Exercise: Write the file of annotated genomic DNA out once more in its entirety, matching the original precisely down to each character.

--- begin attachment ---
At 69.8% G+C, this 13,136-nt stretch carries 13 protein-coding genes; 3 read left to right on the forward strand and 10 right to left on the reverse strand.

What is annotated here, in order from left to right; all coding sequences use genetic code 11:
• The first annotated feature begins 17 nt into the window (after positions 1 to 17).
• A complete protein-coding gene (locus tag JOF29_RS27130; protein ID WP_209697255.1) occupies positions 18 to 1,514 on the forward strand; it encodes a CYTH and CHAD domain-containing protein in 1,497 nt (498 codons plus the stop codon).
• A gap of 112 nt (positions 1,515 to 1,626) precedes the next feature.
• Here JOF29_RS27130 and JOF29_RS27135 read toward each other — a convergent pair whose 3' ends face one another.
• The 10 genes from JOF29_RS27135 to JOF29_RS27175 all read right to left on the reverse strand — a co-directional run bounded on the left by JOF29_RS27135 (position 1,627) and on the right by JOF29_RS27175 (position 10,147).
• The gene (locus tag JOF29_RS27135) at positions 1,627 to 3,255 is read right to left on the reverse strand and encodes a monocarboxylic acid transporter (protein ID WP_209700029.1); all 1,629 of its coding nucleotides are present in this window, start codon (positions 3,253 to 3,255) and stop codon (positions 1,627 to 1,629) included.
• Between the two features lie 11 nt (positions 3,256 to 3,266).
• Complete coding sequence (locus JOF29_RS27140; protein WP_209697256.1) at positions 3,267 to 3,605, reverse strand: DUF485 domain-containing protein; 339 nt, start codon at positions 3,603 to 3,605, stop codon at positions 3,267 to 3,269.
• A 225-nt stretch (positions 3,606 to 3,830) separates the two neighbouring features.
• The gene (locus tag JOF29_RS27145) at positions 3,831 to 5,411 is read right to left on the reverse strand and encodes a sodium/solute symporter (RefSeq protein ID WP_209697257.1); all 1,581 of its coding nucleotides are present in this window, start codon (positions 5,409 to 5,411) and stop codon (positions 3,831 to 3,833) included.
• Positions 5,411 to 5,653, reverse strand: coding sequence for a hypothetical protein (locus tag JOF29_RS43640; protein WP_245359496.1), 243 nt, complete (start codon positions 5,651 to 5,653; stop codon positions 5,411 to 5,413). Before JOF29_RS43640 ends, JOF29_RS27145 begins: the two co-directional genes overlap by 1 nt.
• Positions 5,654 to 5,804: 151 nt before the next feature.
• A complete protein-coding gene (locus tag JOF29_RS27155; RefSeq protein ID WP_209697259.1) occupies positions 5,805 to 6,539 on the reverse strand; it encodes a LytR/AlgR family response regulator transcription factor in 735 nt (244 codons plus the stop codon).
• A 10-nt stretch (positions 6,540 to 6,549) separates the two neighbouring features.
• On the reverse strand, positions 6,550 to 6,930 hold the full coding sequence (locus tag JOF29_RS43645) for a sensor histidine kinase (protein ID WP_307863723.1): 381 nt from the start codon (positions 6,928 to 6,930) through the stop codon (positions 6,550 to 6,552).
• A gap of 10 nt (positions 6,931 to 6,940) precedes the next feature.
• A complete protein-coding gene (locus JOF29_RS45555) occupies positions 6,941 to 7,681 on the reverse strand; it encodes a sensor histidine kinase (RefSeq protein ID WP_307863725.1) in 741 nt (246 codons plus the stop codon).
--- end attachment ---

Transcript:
At 69.8% G+C, this 13,136-nt stretch carries 13 protein-coding genes; 3 read left to right on the forward strand and 10 right to left on the reverse strand.

What is annotated here, in order from left to right; all coding sequences use genetic code 11:
• The first annotated feature begins 17 nt into the window (after positions 1 to 17).
• A complete protein-coding gene (locus tag JOF29_RS27130; protein ID WP_209697255.1) occupies positions 18 to 1,514 on the forward strand; it encodes a CYTH and CHAD domain-containing protein in 1,497 nt (498 codons plus the stop codon).
• A gap of 112 nt (positions 1,515 to 1,626) precedes the next feature.
• Here JOF29_RS27130 and JOF29_RS27135 read toward each other — a convergent pair whose 3' ends face one another.
• The 10 genes from JOF29_RS27135 to JOF29_RS27175 all read right to left on the reverse strand — a co-directional run bounded on the left by JOF29_RS27135 (position 1,627) and on the right by JOF29_RS27175 (position 10,147).
• The gene (locus tag JOF29_RS27135) at positions 1,627 to 3,255 is read right to left on the reverse strand and encodes a monocarboxylic acid transporter (protein ID WP_209700029.1); all 1,629 of its coding nucleotides are present in this window, start codon (positions 3,253 to 3,255) and stop codon (positions 1,627 to 1,629) included.
• Between the two features lie 11 nt (positions 3,256 to 3,266).
• Complete coding sequence (locus JOF29_RS27140; protein WP_209697256.1) at positions 3,267 to 3,605, reverse strand: DUF485 domain-containing protein; 339 nt, start codon at positions 3,603 to 3,605, stop codon at positions 3,267 to 3,269.
• A 225-nt stretch (positions 3,606 to 3,830) separates the two neighbouring features.
• The gene (locus tag JOF29_RS27145) at positions 3,831 to 5,411 is read right to left on the reverse strand and encodes a sodium/solute symporter (RefSeq protein ID WP_209697257.1); all 1,581 of its coding nucleotides are present in this window, start codon (positions 5,409 to 5,411) and stop codon (positions 3,831 to 3,833) included.
• Positions 5,411 to 5,653, reverse strand: coding sequence for a hypothetical protein (locus tag JOF29_RS43640; protein WP_245359496.1), 243 nt, complete (start codon positions 5,651 to 5,653; stop codon positions 5,411 to 5,413). Before JOF29_RS43640 ends, JOF29_RS27145 begins: the two co-directional genes overlap by 1 nt.
• Positions 5,654 to 5,804: 151 nt before the next feature.
• A complete protein-coding gene (locus tag JOF29_RS27155; RefSeq protein ID WP_209697259.1) occupies positions 5,805 to 6,539 on the reverse strand; it encodes a LytR/AlgR family response regulator transcription factor in 735 nt (244 codons plus the stop codon).
• A 10-nt stretch (positions 6,540 to 6,549) separates the two neighbouring features.
• On the reverse strand, positions 6,550 to 6,930 hold the full coding sequence (locus tag JOF29_RS43645) for a sensor histidine kinase (protein ID WP_307863723.1): 381 nt from the start codon (positions 6,928 to 6,930) through the stop codon (positions 6,550 to 6,552).
• A gap of 10 nt (positions 6,931 to 6,940) precedes the next feature.
• A complete protein-coding gene (locus JOF29_RS45555) occupies positions 6,941 to 7,681 on the reverse strand; it encodes a sensor histidine kinase (RefSeq protein ID WP_307863725.1) in 741 nt (246 codons plus the stop codon).